Arizona is allowing 5.9 yards per play. The last time the Wildcats held the opposition to fewer than 6.0 over a full season was 2018. If they can keep that up, it ought to translate into a win or two at some point … right?
San Diego State linebacker Caden McDonald sacks Arizona quarterback Will Plummer during the Wildcats’ home opener.
Kelly Presnell, Arizona Daily Star
5. Red-zone touchdown percentage
Well, not if this doesn’t get fixed.
Arizona is last in the Pac-12 in red-zone TD rate by a mile. The Wildcats have converted just five of their 20 trips inside the 20-yard line — 25% — into touchdowns. Washington State, which is 11th in the conference, is at 50%.
Arizona’s overall red-zone scoring rate — TDs plus field goals — is 65%. Eight teams in the league have higher touchdown percentages.
Last week’s game at Colorado didn’t help. Arizona went 0 for 2 in the red zone. The second trip was relatively insignificant; it came on the Wildcats’ last possession of the game, when they were down 34-0 and faced fourth-and-12 at the CU 20. Jedd Fisch elected to go for it, and Plummer couldn’t connect with Jalen Johnson on a pass to the end zone.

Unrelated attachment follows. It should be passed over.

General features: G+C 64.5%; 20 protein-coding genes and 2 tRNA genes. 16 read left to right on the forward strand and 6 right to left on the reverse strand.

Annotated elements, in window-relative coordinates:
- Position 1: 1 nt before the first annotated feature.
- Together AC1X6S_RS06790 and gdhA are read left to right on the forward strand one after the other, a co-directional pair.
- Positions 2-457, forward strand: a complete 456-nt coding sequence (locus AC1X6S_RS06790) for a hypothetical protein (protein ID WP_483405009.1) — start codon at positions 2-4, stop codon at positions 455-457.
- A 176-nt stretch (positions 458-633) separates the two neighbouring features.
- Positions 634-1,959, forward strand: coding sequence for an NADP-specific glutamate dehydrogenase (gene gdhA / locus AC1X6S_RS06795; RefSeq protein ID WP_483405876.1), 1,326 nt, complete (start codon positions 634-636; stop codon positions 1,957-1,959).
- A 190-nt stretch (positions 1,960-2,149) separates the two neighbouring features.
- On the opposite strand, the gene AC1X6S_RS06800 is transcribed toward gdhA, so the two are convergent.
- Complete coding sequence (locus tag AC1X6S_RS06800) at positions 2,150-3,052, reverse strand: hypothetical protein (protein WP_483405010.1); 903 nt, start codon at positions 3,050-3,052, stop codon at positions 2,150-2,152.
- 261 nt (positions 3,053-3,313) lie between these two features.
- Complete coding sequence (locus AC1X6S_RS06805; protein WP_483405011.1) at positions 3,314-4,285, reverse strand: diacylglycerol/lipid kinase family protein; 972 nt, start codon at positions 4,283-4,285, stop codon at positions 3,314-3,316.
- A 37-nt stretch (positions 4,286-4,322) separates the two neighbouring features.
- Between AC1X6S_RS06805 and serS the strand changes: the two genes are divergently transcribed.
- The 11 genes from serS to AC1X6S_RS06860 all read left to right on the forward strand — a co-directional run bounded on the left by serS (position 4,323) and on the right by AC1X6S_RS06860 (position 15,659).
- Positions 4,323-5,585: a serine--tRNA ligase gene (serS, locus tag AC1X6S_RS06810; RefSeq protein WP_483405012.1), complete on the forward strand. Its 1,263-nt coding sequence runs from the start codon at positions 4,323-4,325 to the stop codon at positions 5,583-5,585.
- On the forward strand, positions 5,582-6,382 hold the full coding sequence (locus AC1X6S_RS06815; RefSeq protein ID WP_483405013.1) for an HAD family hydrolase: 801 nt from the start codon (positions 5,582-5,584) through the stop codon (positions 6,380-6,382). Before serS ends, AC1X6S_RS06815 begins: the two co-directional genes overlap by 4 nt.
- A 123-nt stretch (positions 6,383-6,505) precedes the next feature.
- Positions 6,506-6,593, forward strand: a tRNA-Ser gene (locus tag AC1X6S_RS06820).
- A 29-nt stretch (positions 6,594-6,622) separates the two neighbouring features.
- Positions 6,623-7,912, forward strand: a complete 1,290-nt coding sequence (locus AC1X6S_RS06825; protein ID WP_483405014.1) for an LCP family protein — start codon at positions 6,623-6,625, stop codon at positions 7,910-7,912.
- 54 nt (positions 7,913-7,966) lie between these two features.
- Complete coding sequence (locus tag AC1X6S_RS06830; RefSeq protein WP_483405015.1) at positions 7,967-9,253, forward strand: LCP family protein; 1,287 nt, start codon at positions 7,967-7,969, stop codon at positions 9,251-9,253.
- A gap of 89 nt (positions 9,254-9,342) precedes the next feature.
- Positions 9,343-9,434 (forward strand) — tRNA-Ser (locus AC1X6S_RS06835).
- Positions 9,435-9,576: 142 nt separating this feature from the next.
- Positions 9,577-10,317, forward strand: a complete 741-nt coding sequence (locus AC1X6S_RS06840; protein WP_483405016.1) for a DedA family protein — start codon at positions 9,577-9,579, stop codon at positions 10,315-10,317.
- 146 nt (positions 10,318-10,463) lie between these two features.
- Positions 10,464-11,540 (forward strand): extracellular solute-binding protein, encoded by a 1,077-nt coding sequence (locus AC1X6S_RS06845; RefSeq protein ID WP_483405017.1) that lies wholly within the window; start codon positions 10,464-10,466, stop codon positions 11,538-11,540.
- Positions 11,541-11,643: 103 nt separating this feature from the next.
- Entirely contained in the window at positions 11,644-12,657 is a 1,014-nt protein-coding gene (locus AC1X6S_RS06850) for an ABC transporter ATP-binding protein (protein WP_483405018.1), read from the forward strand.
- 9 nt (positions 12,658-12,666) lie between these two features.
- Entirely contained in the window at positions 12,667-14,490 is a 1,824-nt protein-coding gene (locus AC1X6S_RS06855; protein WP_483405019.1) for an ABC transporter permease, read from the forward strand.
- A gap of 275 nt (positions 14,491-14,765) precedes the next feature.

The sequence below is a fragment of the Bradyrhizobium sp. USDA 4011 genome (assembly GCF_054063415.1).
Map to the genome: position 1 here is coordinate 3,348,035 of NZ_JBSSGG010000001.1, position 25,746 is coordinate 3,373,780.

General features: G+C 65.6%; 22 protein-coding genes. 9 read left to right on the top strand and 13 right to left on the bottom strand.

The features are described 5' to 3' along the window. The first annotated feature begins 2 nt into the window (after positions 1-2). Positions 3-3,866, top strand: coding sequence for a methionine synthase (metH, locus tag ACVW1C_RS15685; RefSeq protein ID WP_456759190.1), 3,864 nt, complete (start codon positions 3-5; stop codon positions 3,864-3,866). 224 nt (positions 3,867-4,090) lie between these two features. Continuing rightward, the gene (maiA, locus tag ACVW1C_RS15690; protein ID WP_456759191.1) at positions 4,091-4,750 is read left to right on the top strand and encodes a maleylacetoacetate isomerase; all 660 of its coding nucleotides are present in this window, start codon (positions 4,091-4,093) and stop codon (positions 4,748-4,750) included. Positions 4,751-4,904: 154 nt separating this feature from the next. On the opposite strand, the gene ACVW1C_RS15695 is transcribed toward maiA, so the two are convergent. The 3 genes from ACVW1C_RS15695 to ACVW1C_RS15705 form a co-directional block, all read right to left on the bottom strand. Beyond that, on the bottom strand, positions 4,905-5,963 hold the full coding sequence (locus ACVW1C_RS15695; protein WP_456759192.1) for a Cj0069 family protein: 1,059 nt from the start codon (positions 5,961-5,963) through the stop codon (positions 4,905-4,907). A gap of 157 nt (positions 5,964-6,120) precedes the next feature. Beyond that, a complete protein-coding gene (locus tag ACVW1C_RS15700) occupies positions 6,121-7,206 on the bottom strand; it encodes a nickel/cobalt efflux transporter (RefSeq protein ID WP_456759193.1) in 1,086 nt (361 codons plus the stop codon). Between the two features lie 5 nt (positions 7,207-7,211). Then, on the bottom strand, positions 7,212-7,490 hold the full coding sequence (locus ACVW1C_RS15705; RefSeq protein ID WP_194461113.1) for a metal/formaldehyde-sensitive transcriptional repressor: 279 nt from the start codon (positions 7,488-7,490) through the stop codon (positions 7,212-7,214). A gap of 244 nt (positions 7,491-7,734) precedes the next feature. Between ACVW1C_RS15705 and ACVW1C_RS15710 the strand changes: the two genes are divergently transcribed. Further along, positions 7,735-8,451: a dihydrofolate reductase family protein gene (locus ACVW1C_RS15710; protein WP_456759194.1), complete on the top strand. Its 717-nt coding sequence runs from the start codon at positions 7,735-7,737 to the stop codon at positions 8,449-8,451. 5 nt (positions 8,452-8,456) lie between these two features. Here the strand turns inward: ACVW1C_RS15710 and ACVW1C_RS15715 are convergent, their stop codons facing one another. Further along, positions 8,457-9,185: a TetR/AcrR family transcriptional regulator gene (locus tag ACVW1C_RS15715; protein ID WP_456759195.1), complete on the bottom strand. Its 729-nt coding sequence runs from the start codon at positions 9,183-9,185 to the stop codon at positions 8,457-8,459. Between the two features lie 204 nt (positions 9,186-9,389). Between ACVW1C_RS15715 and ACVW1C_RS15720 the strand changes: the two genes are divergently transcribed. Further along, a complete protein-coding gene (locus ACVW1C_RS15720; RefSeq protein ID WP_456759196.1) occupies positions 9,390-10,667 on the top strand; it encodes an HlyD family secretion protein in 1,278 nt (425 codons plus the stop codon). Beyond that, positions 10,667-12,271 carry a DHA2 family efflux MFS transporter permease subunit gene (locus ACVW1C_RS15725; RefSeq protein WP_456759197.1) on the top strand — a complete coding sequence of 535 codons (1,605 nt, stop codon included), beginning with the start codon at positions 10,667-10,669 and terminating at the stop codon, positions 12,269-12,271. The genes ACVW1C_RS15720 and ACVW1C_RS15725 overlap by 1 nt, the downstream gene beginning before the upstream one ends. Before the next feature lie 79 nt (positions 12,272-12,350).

The previous trip might have swung the game. Arizona had first-and-goal at the 1 in the second quarter and couldn’t score.
“We gotta execute,” offensive coordinator Brennan Carroll said. “We had some missed assignments down there that you can’t have.
“As long as we can execute in the red zone, I think we’ll have a shot. In critical situations, we haven’t had the execution we needed.”
It’s been an all-too-familiar refrain.
Arizona released an updated depth chart Tuesday.
Plummer is listed as the No. 1 quarterback. He is backed up by walk-ons Luke Ashworth and Brayden Zermeno.
Jalen John, who had a career-high 71 rushing yards at Colorado, is listed as the No. 2 tailback behind Michael Wiley. Drake Anderson has been dropped to fourth. He’s a game-time decision (shoulder).
Second-year freshman Josh Baker, who started at right guard vs. the Buffaloes, is listed as the second-team center behind Josh McCauley. McCauley is also a game-time decision vs. Washington.
Middle linebacker Treshaun Hayward, who didn’t play at Colorado because of what Fisch deemed “personal reasons,” isn’t listed on the depth chart. Hayward started the first five games.